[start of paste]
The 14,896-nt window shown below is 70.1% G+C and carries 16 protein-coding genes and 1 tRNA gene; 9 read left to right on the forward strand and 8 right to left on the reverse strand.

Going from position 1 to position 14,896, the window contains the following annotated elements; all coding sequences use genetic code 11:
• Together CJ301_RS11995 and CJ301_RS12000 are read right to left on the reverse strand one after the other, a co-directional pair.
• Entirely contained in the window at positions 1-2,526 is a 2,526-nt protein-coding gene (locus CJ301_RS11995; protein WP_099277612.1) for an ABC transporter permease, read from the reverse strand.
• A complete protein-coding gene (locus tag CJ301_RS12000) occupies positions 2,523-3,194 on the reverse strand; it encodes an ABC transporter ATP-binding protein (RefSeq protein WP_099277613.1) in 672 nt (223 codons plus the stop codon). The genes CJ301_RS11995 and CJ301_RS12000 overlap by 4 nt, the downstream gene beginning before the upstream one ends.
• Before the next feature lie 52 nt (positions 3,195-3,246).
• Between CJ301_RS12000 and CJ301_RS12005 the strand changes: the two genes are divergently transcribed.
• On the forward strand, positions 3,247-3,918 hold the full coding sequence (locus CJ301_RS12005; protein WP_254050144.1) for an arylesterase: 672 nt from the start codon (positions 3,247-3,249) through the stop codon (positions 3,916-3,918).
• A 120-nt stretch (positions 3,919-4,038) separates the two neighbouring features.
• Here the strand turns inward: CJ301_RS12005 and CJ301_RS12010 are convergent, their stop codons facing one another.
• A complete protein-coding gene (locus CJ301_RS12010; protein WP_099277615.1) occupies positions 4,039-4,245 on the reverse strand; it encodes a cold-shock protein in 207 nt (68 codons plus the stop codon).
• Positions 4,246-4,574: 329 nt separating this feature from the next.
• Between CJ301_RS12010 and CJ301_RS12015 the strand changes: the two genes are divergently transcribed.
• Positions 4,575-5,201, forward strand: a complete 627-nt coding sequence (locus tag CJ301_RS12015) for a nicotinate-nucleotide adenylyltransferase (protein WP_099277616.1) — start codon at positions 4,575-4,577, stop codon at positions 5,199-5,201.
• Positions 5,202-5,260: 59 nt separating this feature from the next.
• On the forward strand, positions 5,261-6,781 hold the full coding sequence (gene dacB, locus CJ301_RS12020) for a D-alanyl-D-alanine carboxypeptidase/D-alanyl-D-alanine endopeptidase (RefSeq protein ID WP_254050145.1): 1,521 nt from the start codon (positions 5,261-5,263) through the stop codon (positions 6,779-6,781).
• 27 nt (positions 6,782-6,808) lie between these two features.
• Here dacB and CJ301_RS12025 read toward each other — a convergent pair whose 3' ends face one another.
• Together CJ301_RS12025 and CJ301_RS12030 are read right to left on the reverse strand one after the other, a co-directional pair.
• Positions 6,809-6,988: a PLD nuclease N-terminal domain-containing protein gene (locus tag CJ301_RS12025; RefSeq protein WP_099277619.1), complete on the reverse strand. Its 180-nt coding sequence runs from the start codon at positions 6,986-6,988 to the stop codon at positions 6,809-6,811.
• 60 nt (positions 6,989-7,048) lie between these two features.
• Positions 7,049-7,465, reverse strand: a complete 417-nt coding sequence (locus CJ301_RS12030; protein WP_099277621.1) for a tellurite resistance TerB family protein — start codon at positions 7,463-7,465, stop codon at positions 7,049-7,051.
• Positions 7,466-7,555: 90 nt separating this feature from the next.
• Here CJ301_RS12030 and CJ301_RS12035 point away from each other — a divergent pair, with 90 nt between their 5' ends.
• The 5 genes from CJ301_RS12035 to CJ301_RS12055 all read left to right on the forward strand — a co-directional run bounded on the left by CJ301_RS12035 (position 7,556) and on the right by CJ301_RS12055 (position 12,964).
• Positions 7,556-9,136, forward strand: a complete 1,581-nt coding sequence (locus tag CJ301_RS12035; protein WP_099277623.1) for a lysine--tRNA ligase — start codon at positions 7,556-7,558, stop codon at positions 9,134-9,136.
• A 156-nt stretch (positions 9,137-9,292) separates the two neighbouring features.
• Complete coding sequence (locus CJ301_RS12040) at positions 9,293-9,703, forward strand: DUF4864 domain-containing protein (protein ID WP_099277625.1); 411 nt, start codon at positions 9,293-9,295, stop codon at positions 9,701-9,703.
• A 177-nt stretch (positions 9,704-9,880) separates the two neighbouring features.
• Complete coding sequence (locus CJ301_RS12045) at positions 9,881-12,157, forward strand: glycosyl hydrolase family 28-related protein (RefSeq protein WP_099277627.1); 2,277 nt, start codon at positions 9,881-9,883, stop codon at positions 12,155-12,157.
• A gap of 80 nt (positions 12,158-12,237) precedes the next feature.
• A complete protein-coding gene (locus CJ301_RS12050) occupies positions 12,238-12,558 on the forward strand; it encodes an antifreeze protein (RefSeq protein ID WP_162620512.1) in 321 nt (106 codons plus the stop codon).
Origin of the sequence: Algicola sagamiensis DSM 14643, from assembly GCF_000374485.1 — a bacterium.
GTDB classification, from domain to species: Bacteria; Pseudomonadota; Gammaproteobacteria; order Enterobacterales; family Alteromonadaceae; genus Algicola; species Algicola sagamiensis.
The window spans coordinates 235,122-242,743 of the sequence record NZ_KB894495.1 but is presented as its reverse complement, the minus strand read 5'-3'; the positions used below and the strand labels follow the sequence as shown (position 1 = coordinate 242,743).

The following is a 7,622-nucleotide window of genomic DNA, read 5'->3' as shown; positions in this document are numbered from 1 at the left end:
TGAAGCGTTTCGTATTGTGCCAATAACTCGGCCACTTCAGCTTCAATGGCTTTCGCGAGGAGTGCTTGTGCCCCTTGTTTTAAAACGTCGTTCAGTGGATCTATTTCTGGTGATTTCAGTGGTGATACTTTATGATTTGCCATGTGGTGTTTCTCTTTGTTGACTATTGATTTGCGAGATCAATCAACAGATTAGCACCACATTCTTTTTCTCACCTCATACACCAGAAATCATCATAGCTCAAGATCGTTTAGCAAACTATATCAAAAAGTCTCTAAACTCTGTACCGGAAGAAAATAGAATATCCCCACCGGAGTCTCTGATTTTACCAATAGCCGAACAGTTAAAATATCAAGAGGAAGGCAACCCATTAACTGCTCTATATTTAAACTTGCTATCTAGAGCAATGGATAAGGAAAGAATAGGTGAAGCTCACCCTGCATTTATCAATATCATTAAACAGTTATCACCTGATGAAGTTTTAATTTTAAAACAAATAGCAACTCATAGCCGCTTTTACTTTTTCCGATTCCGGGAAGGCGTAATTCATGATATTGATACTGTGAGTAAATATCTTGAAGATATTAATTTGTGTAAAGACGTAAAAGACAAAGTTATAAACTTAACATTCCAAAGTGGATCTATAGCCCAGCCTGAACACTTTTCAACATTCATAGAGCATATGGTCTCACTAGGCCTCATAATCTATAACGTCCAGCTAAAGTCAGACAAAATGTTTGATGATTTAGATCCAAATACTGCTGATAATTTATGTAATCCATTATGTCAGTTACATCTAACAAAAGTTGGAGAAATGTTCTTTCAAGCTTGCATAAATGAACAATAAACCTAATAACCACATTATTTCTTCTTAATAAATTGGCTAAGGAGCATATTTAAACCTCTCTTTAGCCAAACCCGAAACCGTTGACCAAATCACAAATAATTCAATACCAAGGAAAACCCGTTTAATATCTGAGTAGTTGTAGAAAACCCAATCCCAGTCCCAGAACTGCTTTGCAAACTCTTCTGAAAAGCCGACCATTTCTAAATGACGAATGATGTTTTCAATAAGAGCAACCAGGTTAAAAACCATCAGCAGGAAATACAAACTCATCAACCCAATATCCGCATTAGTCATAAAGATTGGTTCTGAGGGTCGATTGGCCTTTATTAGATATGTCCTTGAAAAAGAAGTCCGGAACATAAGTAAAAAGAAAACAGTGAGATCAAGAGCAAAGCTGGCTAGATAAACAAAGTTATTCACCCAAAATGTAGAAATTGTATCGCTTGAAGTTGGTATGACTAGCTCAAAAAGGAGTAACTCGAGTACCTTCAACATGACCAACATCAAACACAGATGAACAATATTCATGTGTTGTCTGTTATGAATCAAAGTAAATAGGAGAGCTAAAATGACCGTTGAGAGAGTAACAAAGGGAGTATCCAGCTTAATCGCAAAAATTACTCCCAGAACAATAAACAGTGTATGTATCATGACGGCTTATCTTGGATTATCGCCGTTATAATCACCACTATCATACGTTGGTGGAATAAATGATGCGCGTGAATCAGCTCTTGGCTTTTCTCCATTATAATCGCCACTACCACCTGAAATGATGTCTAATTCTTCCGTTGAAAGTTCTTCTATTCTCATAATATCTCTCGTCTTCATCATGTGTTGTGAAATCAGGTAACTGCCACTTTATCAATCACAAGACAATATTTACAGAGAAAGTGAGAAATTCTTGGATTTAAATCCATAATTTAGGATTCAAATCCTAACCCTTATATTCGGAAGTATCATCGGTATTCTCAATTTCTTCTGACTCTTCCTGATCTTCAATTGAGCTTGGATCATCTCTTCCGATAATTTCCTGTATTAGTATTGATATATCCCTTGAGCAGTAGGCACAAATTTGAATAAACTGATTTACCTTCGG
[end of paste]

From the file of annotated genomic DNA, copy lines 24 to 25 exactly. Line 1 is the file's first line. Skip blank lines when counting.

• Here CJ301_RS12030 and CJ301_RS12035 point away from each other — a divergent pair, with 90 nt between their 5' ends.
• The 5 genes from CJ301_RS12035 to CJ301_RS12055 all read left to right on the forward strand — a co-directional run bounded on the left by CJ301_RS12035 (position 7,556) and on the right by CJ301_RS12055 (position 12,964).